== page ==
While virtual desktop infrastructure (VDI) might be heralded as a desktop modernisation utopia, is it really the best fit for a customer’s evolving desktop IT needs and therefore what VARs should be selling?
VDI is often touted as a catch-all solution to desktop modernisation in virtualised, datacentre-driven and cloud-based IT environments. Many vendors even push VDI as some kind of Holy Grail, and for their channel partners the revenue opportunities may well provide an attractive short-term incentive.
But one critical aspect of the project is often forgotten: that the most important person in a desktop IT provisioning project is the user, along with his or her specific needs.
The concept of personal computing goes beyond simply how a desktop is provisioned and must encompass the real preferences, needs and practices of people in the organisation.
IT users are not uniform in their needs, so while many organisations might want to “manage down” a veritable sprawl of individualised PCs, they must remember that differing needs demand diversity of choice and desktop options.
Before assumptions are made about a wide-scale VDI adoption, ask whether more cost-effective terminal server and thin-client installations might meet the needs of many users at the customer’s organisation rather better. Do some people need to retain their own PCs, perhaps for specific purposes?
The resellers with genuine foresight will be those that demystify the IT choices provided by us (the vendors) for their customers and add value by consulting and advising on the best fit, not simply the best product margin opportunity.
The demands of the user should always dictate the desktop IT approach selected. Taking a heterogeneous approach to desktop IT replacement and provision rather than a homogenous, one-size-fits-all approach is, for most end-user customers, far more cost effective and aligned to their needs.
It can also avoid the client’s budget being wasted, which in turn can lead to further opportunities down the track for the canny reseller. It leaves money in the pot for more consulting services on the right desktop approach, for example.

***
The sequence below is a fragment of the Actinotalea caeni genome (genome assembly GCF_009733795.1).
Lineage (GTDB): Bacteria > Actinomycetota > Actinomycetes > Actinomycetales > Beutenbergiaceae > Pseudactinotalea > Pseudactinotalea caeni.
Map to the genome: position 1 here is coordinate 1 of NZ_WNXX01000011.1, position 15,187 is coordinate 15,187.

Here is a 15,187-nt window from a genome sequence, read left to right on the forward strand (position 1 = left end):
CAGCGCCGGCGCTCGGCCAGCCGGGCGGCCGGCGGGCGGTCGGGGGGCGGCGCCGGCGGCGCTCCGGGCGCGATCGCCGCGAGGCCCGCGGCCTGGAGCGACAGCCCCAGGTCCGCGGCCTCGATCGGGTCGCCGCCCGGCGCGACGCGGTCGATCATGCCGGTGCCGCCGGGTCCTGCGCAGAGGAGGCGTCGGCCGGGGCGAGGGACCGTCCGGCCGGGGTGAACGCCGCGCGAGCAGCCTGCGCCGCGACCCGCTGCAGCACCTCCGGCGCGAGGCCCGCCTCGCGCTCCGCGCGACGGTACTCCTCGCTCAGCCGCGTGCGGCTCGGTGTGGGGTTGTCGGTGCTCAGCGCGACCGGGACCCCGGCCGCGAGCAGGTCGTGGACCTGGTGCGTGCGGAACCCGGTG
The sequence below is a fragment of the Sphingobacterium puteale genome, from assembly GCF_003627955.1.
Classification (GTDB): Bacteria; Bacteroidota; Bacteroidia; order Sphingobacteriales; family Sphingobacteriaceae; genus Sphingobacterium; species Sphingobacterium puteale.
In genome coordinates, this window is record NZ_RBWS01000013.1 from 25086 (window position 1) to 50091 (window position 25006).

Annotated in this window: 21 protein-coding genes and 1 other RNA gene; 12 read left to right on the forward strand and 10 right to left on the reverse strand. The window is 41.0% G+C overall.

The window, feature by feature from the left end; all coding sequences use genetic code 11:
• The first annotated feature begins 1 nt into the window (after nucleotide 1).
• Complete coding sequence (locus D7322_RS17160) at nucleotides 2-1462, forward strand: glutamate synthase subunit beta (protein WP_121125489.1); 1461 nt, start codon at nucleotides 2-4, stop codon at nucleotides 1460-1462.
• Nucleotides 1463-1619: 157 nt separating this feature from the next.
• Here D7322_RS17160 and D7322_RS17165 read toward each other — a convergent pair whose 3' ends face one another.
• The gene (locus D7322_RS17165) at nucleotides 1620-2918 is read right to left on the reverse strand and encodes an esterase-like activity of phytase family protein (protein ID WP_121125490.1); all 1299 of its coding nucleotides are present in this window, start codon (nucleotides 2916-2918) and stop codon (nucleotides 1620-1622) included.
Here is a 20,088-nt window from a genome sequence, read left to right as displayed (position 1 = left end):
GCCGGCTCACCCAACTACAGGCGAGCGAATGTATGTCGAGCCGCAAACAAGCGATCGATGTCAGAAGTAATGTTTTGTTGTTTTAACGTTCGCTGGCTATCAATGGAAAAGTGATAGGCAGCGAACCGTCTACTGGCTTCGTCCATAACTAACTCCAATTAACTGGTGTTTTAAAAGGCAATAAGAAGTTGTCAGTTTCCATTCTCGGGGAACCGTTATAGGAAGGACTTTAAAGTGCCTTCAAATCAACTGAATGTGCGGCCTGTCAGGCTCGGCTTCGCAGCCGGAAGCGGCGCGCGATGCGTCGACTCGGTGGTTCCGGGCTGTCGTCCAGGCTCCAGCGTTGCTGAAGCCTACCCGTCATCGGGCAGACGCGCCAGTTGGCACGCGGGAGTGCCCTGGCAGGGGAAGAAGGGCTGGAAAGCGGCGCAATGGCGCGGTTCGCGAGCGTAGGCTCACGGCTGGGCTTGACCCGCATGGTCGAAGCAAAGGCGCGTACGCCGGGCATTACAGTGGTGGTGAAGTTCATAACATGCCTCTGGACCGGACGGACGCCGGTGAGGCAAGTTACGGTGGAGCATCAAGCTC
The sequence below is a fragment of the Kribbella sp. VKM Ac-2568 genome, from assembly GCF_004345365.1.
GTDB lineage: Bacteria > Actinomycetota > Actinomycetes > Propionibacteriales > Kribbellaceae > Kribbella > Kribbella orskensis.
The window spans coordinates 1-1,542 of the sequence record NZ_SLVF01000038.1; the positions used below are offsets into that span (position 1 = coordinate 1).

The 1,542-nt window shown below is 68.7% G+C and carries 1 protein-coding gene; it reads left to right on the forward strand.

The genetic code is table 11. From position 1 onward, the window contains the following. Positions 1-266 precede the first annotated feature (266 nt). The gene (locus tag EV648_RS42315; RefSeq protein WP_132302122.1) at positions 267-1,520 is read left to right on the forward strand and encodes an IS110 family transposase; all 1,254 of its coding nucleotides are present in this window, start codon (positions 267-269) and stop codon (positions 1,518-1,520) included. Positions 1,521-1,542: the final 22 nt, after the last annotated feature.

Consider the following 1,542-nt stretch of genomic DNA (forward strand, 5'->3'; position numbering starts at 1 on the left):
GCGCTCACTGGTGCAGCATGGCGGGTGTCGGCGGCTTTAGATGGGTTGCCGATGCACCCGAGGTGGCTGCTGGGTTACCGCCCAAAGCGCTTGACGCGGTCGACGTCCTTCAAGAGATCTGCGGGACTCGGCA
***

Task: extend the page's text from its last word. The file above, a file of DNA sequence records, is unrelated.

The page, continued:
VDI has an important place in the desktop IT mix, but using it simply for the blanket replacement of desktop PCs is lazy and often a waste of resources that are more scarce already than the organisation would like. A vanilla VDI approach across a company’s entire IT assets does not fit well with the realities of desktop IT use, which is highly varied in terms of need in most organisations served by resellers.
Some users still need PCs with locally installed, specialist software that is critical for their jobs. Others performing simple, repeated tasks, using a limited number of systems, such as in contact centres, may need only one or two applications streamed to a roving desktop.
For most organisations, a diverse mix of virtual PCs, thin clients, terminal services and published applications, plus support for a growing number of desktop access devices - many of which may be user-owned - is required.
I believe VARs need to consider their customers’ desktop IT needs across more dimensions and within the context of their wider IT needs. I also think that many VARs sell their long-term revenue opportunities and customer loyalty down the river by tying their budgets to expensive pilot projects.
Such projects, superficially so appealing, can quickly become unviable when the customer needs to scale up or down.
For many, the promise of VDI is marred by a poor fit with user requirements. Need I add that this can lead to project failure, user rejection and reduced client satisfaction, which can reflect as much on the reseller as the vendor in question?
VDI can represent a great desktop modernisation opportunity in the right environment, but there is more to successfully streamlining the IT interface.
During my 20 years in the desktop IT market, I have rarely come across a single solution to a problem that works for everyone. Being able to offer a blended approach to desktop solutions ensures the right technology is available for the right needs.
Offering a range of desktop provisioning options and the ability to easily manage and provision all of them from one place also gives VARs the opportunity to help clients find a perfect fit for their needs, while at the same time unlocking potential for future sales opportunities.
Paul Robinson is managing director of 2X Software
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